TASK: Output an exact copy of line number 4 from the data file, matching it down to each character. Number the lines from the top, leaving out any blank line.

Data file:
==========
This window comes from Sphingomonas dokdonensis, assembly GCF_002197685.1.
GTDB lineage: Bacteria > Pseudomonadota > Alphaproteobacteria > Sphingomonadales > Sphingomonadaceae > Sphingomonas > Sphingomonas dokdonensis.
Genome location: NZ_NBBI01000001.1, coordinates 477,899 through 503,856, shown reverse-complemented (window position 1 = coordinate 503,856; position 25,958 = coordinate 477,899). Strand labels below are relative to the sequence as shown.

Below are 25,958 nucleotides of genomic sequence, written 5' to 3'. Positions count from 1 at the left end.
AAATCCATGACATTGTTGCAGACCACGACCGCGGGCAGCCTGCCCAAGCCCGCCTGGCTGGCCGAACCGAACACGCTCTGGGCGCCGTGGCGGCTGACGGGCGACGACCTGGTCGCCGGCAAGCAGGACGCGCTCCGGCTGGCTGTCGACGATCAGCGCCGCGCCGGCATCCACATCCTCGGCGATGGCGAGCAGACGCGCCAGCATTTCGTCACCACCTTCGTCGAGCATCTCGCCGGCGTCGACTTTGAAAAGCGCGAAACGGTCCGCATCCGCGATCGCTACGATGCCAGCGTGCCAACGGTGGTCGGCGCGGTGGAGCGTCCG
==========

Below are 25,958 nucleotides of genomic sequence, written 5' to 3'. Positions count from 1 at the left end.